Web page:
This one hurts. James Develin suffered a neck injury in week two of the season, but had long been one of the best run blockers in the league at the fullback position. The neck injury unfortunately ended his career.
After Develin went down, the Patriots struggled to run the ball. One of their strengths for years was having Develin and Rob Gronkowski, one of the best blocking tight ends of all time, which essentially translated to seven offensive lineman on the field at all times, creating big holes for whoever was in the backfield. Sony Michel took a dip in form last season because of it. He’s never been one to break a lot of tackles, and losing two key blockers is something he wasn’t able to overcome.
The Patriots saw a little bit of success with moving Elandon Roberts from linebacker to fullback, but still it was obvious that without Develin the fullback position needed to be addressed. Vitale was supposed to be that guy. His opt out puts New England back at square one at the position, and they’re still one of the few teams where the fullback is important to their offensive success. When they won the Super Bowl in 2018, the Patriots used two backs in their lineup 57 percent of the time, according to Football Outsiders, which was second in the league. With transitioning to Cam Newton or Jarrett Stidham, that position and helping the passing game became more essential.
Who Steps Up?
Fullback was a bit of a carousel last season, and there’s not another one on the depth chart. One player that could fill the hole in a pinch is Dalton Keene, the rookie out of Virginia Tech. He played a lot of H-back for the Hokies, and with rookie tight ends typically struggling to get the schemes early in their careers, he could work into a fullback role if necessary. The player likely to take over is Jakob Johnson, who was the first man to replace Develin last season before suffering a shoulder injury that had him out for the season. The benefit to Johnson is that his International player exemption allows him to be on the team without counting against the 53-man roster. He’s solid catching the ball out of the backfield for a fullback, but isn’t quite the blocker Develin is by any means.
The good news for the Patriots, is that with less and less teams using fullbacks, there’s usually one available. Malcolm Johnson is a free agent who has yet to crack a roster, but could be given a look by the Patriots.
Chung was the most recent opt out, as he chose to opt out early on July 28. Chung was a member of one of the best secondaries in the league last season, and him and Devin McCourty have been the key safety duo for a decade. A year after ranking as one of the top safeties in the league from Pro Football Focus, Chung struggled at points, and maybe his age was taking it’s toll. Still, he’s another veteran presence on the team, and was another key starter to opt out.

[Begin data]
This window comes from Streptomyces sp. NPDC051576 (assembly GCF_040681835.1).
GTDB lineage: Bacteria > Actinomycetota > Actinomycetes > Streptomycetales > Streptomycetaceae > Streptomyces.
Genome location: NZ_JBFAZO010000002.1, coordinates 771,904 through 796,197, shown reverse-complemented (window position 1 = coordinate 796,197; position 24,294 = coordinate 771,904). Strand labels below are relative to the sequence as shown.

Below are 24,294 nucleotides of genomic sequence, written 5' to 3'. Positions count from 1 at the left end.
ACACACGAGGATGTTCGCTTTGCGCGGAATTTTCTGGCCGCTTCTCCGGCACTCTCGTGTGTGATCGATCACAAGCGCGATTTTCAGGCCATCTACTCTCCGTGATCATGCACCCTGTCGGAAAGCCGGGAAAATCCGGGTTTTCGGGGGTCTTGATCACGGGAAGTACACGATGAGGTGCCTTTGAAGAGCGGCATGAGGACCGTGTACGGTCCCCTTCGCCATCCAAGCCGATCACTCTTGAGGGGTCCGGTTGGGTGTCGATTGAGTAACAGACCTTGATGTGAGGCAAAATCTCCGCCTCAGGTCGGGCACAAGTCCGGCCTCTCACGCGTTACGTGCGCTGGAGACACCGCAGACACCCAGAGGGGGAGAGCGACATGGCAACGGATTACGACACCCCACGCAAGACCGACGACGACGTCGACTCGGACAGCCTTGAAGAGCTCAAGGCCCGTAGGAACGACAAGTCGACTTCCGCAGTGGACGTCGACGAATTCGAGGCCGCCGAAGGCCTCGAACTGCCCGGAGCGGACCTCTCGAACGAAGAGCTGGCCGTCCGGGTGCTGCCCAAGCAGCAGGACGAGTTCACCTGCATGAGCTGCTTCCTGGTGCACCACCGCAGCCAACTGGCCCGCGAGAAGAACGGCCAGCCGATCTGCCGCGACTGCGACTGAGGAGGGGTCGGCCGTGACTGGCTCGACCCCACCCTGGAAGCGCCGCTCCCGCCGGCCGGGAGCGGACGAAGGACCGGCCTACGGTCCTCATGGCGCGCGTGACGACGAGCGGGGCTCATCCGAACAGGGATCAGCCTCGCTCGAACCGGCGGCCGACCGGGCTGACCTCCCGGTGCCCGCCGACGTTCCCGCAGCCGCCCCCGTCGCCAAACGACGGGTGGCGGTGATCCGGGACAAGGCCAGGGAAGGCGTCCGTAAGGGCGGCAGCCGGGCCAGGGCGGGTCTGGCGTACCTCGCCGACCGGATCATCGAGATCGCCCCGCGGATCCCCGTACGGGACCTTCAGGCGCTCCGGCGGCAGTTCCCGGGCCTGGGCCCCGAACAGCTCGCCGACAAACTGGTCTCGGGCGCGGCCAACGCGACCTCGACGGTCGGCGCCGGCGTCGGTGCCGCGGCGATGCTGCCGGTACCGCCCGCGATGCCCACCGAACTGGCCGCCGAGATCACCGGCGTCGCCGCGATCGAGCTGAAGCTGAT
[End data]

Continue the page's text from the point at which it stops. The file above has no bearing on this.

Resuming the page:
Chung is your prototypical strong safety, who spent nearly 75 percent of his snaps within eight yards of the line of scrimmage. He was the run stopper to McCourty’s work as the center fielder/deep safety. There are options available, but none with the playbook knowledge of Chung.
Who Steps Up?
The Patriots did draft Kyle Dugger, a super-athletic second round pick. He projects as Chung’s replacement, but seemed like a long term prospect given that he played at Lenoir-Rhyne last season and has a steep learning curve.
The free agent available that makes the most sense is Eric Reid. The longtime safety has a lot of experience and plays the position at a very high level. He’s also versatile, as he can navigate both the free and strong safety position. He’s a perfect one year option who could even be an upgrade over Chung. He finished last season with the Carolina Panthers with 130 tackles, four sacks and six pass deflections. He’s a safety that can contribute everywhere. If New England wants to continue to have a dominant secondary, Reid may get a call.
It may not seem like much on the surface, but Bolden’s impact to the roster is something Belichick values immensely. He’s been on the team for a while for good reason, as he’s a versatile, hard working player that could be put on special teams, or make the occasional play on offense when called upon. His four touchdowns last season were the most for a season in his entire career. Bolden’s impact is minimal at face value, but he’s clearly a presence that Belichick and the coaching staff respects and appreciates on the field and in the locker room.
Who Steps Up?
Bolden’s impact is minimal on the field, which doesn’t make it difficult to find a replacement for him on special teams. However, his leadership and experience in “The Patriot Way” is where his value really lies. Leadership isn’t easily replaced in a locker room, and that is something the Patriots will struggle with so much turnover in 2020.
The good news is this gives the New England Patriots $24 million in cap space (not including Chung) to work with this next season. The bad news is the loss of leadership and impact players to a team with so much turnover this offseason could be detrimental to their success in 2020. But still, In Belichick We Trust:
Photo: (Mark J. Reblais – USA Today Sports)